In recent years, we have seen Russia continuing destabilising Ukraine, as well as involving in Syrian civil war. Putin has been mobilising his troops for training and in wars in mentioned countries. Putin’s plans can be hard to predict. Whilst he is bringing these massive sporting events to Russia, he is trying to show the world that they can organise them successfully. From another angle, it is not only the world he likes to prove his power to. It is also the people in Russia, who he wants to show to, that he is the one who brings these massive events to them. There are wide-range corruption problems in Russia, and organising events like Sochi Olympics and the World Cup, will take people’s concentration away from any controversial domestic issues, and keep Putin bolstered on his post. But, 3 years after the Sochi Games, we hardly remember it taking place, not even mentioning it being a successful public diplomacy act. Who should remember, are the taxpayers who covered the huge bill for the event, which has been tainted by a variety of Russia’s actions. Matters have been made even worse, because Sochi today is completely abandoned and excluding couple of events a year, the place looks like a ghost town. As far as Russia’s public diplomacy goes, bring on the World Cup.  economist-putin (1)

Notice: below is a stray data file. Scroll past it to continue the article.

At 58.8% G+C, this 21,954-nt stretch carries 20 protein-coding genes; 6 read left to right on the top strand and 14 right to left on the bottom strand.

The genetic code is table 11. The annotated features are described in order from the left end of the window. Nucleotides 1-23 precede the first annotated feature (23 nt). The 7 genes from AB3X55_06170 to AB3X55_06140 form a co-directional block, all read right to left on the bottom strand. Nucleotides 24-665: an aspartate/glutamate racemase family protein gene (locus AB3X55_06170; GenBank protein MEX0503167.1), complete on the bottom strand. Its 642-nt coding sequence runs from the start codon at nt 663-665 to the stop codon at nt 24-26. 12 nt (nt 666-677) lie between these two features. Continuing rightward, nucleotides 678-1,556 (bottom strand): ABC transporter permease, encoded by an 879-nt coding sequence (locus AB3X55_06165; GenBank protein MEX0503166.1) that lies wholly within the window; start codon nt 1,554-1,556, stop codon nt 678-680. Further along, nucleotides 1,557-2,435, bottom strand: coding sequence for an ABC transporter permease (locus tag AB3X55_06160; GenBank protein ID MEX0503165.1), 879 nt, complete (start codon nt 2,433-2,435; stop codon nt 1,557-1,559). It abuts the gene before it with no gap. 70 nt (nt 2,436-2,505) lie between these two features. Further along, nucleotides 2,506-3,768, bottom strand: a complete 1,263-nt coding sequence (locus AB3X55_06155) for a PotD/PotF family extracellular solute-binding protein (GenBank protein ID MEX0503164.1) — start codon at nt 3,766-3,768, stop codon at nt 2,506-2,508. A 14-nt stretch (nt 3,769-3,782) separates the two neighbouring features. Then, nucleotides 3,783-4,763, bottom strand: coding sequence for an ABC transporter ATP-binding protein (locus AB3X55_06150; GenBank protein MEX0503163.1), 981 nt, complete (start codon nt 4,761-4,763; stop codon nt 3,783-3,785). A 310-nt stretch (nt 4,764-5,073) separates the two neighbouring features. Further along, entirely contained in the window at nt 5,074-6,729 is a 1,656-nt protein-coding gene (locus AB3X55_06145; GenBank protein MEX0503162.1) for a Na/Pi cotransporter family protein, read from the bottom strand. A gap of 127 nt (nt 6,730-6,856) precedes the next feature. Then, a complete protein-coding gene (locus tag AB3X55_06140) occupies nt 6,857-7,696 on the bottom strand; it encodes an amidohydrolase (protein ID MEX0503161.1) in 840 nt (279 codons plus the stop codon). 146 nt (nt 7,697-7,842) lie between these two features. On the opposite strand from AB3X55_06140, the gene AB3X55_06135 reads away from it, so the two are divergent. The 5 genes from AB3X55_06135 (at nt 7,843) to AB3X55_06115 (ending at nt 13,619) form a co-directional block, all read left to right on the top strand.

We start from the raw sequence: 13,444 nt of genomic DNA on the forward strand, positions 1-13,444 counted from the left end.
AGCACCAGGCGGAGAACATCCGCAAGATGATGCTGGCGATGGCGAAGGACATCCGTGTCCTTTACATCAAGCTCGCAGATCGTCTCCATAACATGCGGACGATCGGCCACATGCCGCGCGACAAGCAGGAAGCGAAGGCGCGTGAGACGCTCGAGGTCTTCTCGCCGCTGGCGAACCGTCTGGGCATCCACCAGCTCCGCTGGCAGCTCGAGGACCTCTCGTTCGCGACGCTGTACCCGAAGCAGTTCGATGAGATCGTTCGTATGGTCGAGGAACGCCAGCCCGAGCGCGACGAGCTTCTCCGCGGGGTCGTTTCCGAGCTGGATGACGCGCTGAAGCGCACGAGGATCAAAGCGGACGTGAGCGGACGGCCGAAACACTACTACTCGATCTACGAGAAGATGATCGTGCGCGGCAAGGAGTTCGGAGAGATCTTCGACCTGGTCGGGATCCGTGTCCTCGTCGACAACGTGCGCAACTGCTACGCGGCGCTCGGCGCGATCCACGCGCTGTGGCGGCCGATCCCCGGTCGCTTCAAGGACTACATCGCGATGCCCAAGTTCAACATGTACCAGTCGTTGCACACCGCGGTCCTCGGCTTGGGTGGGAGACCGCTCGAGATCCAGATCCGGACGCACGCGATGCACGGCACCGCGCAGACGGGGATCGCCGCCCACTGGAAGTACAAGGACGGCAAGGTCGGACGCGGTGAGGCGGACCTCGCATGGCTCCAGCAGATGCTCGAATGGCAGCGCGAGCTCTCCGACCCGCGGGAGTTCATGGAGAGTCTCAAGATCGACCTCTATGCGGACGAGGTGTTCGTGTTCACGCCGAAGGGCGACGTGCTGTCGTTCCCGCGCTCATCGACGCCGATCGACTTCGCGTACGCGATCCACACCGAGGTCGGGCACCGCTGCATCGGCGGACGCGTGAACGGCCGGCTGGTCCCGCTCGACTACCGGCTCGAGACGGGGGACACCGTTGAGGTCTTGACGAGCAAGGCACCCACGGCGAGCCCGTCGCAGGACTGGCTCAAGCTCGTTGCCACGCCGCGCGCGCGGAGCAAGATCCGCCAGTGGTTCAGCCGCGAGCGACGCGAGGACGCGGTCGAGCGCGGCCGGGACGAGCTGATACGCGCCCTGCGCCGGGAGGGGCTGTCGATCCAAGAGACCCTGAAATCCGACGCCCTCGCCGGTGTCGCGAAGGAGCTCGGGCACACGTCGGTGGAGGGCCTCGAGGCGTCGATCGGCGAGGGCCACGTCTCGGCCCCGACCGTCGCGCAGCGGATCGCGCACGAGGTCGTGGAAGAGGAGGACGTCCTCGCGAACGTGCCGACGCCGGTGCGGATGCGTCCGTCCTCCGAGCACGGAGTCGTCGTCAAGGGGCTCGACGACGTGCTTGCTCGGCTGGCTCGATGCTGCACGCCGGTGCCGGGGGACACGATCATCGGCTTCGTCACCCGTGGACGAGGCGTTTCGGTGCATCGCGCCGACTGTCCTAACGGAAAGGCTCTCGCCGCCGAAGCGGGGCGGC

The Economist cover this week has a hilariously tragic cover, with President Vladimir Putin as a figure skater who has just dropped his partner — his country — but still preens for the crowd(The Economist, 2014).





1) BBC, published in 2014, „Sochi 2014: no gay people in city, says mayor“, available at (Accessed: 6th of May, 2017)

2) Curtis S., 2017, Public Diplomacy, London

3) The Economist, published in 2014, „The Triumph of Vladimir Putin“, available at (Accessed 6th of May, 2017)

4) Müller M., published in 2015, „After Sochi 2014: Costs and impacts of Russia’s Olympic Games“, available at (Accessed: 6th of May,2017)

5) Peck T., published in 2015, „2022 Winter Olympics: Beijing hot favourite Games despite complete lack of snow“, available at (Accessed: 6th of May, 2017)

6) Standish R., published in 2016, „What Russia’s Ministry of Doping Tells Us About Putin“, available at (Accessed: 6th of May, 2017)

7) Walker S., published in 2014, „Vladimir Putin: gay people at Winter Olympics must ’leave children lone’“, available at (Accessed: 6th of May, 2017)






One thought on “An expensive shot on public diplomacy

  1. politic06 May 11, 2017 / 1:32 pm

    great piece, the large-scale doping that the Russian state has undertaken, has probably tarnished the image of Russian athletics and sports. It’s also interesting the way putin uses global sporting events as a cover for military interventions.

    Liked by 1 person